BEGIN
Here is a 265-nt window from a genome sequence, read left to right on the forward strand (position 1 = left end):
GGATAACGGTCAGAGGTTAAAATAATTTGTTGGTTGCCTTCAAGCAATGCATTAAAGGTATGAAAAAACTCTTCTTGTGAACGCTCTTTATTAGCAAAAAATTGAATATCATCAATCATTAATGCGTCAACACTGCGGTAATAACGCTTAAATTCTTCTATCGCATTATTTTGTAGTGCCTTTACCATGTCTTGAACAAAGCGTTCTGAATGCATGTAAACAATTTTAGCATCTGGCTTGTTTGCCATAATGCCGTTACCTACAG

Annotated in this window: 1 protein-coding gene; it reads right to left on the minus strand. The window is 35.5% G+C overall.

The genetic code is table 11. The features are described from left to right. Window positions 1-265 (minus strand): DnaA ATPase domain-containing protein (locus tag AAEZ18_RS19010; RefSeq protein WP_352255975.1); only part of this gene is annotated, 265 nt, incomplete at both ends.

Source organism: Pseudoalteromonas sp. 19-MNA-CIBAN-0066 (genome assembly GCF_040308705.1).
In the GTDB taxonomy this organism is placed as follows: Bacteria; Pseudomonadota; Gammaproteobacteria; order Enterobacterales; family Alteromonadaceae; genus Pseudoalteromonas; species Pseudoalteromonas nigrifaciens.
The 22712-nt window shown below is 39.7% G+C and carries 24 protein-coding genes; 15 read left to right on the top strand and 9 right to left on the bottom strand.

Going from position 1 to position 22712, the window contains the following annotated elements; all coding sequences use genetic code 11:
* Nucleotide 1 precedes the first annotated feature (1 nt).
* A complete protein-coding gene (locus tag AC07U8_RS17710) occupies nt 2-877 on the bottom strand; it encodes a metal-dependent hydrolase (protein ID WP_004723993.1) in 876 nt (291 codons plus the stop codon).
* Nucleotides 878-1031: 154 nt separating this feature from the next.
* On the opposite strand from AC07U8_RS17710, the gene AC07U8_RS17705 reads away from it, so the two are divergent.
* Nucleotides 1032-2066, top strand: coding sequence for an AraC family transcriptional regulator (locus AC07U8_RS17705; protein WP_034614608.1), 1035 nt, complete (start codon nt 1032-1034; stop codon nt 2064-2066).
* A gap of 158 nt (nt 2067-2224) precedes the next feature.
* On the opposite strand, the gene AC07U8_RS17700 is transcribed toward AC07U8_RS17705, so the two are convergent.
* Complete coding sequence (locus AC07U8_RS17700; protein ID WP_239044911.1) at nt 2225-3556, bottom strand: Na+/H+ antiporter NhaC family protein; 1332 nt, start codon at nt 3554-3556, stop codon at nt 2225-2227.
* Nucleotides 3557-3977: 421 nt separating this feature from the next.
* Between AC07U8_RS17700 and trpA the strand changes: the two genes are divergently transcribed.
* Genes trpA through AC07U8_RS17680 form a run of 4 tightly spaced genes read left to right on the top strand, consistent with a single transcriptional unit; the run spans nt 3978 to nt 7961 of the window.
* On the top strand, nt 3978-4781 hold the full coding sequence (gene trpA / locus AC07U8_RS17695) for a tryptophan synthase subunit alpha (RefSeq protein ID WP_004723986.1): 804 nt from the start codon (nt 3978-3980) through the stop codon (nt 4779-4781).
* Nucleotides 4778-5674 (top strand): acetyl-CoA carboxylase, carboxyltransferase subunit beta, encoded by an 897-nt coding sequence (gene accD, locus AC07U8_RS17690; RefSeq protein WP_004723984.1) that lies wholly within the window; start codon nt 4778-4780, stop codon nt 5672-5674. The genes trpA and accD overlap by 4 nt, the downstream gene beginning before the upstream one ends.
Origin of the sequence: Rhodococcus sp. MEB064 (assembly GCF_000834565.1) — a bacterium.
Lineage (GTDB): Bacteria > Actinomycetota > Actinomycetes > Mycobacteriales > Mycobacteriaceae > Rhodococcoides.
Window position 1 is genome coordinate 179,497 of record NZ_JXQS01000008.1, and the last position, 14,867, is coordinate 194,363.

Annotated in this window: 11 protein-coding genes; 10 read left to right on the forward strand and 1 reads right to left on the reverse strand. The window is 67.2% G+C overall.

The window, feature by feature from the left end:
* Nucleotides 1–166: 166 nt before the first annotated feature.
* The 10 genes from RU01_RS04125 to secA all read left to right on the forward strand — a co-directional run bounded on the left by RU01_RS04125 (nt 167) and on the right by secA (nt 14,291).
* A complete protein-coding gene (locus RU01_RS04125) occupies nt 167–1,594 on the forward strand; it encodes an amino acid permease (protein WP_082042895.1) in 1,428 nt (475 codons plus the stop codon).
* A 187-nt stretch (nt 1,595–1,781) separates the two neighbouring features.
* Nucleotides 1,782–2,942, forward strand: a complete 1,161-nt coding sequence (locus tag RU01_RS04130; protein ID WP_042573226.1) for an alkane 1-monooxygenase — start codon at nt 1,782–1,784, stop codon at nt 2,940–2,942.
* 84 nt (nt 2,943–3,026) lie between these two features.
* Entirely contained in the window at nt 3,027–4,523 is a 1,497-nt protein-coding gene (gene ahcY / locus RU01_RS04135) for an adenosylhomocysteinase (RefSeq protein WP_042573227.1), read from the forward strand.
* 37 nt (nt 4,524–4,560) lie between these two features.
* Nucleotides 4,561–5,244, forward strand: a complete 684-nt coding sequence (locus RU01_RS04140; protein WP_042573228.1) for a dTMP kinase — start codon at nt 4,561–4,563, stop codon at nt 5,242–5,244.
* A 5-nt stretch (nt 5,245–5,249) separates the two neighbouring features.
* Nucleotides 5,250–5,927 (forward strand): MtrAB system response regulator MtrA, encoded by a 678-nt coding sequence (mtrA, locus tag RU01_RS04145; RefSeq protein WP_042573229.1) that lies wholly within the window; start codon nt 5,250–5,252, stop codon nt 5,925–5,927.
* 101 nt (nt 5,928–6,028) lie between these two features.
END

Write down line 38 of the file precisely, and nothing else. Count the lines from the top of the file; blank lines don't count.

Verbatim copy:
* 101 nt (nt 5,928–6,028) lie between these two features.